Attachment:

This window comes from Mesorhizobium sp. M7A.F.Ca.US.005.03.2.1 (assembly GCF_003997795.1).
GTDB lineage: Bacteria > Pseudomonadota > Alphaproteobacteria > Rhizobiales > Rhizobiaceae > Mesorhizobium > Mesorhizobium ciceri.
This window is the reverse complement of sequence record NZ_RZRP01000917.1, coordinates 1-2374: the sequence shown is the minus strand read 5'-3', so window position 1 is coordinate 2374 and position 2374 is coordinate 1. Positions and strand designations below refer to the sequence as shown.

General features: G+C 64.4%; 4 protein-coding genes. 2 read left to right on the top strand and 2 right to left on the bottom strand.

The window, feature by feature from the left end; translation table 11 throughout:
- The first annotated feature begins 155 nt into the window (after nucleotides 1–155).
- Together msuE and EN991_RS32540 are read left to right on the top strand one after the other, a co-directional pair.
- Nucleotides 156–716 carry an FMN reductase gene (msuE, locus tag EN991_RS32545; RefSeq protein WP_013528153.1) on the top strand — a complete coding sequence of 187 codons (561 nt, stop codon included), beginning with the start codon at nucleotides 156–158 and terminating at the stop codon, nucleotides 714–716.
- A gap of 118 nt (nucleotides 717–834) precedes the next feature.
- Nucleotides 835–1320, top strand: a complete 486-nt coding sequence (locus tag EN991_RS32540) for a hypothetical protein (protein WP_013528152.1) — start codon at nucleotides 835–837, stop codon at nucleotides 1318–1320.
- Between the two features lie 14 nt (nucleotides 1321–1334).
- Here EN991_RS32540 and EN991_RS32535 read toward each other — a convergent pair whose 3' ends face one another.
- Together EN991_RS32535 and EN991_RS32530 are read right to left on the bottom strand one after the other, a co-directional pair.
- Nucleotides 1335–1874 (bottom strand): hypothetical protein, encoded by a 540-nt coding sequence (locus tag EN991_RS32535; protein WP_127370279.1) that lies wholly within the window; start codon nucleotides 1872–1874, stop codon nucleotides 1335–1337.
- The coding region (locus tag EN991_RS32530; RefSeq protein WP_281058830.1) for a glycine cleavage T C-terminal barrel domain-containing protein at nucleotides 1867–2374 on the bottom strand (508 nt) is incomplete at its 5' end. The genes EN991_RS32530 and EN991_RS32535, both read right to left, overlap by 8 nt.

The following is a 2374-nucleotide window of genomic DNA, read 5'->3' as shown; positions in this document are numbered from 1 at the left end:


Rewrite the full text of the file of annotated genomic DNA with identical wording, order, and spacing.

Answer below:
This window comes from Mesorhizobium sp. M7A.F.Ca.US.005.03.2.1 (assembly GCF_003997795.1).
GTDB lineage: Bacteria > Pseudomonadota > Alphaproteobacteria > Rhizobiales > Rhizobiaceae > Mesorhizobium > Mesorhizobium ciceri.
This window is the reverse complement of sequence record NZ_RZRP01000917.1, coordinates 1-2374: the sequence shown is the minus strand read 5'-3', so window position 1 is coordinate 2374 and position 2374 is coordinate 1. Positions and strand designations below refer to the sequence as shown.

General features: G+C 64.4%; 4 protein-coding genes. 2 read left to right on the top strand and 2 right to left on the bottom strand.

The window, feature by feature from the left end; translation table 11 throughout:
- The first annotated feature begins 155 nt into the window (after nucleotides 1–155).
- Together msuE and EN991_RS32540 are read left to right on the top strand one after the other, a co-directional pair.
- Nucleotides 156–716 carry an FMN reductase gene (msuE, locus tag EN991_RS32545; RefSeq protein WP_013528153.1) on the top strand — a complete coding sequence of 187 codons (561 nt, stop codon included), beginning with the start codon at nucleotides 156–158 and terminating at the stop codon, nucleotides 714–716.
- A gap of 118 nt (nucleotides 717–834) precedes the next feature.
- Nucleotides 835–1320, top strand: a complete 486-nt coding sequence (locus tag EN991_RS32540) for a hypothetical protein (protein WP_013528152.1) — start codon at nucleotides 835–837, stop codon at nucleotides 1318–1320.
- Between the two features lie 14 nt (nucleotides 1321–1334).
- Here EN991_RS32540 and EN991_RS32535 read toward each other — a convergent pair whose 3' ends face one another.
- Together EN991_RS32535 and EN991_RS32530 are read right to left on the bottom strand one after the other, a co-directional pair.
- Nucleotides 1335–1874 (bottom strand): hypothetical protein, encoded by a 540-nt coding sequence (locus tag EN991_RS32535; protein WP_127370279.1) that lies wholly within the window; start codon nucleotides 1872–1874, stop codon nucleotides 1335–1337.
- The coding region (locus tag EN991_RS32530; RefSeq protein WP_281058830.1) for a glycine cleavage T C-terminal barrel domain-containing protein at nucleotides 1867–2374 on the bottom strand (508 nt) is incomplete at its 5' end. The genes EN991_RS32530 and EN991_RS32535, both read right to left, overlap by 8 nt.

The following is a 2374-nucleotide window of genomic DNA, read 5'->3' as shown; positions in this document are numbered from 1 at the left end: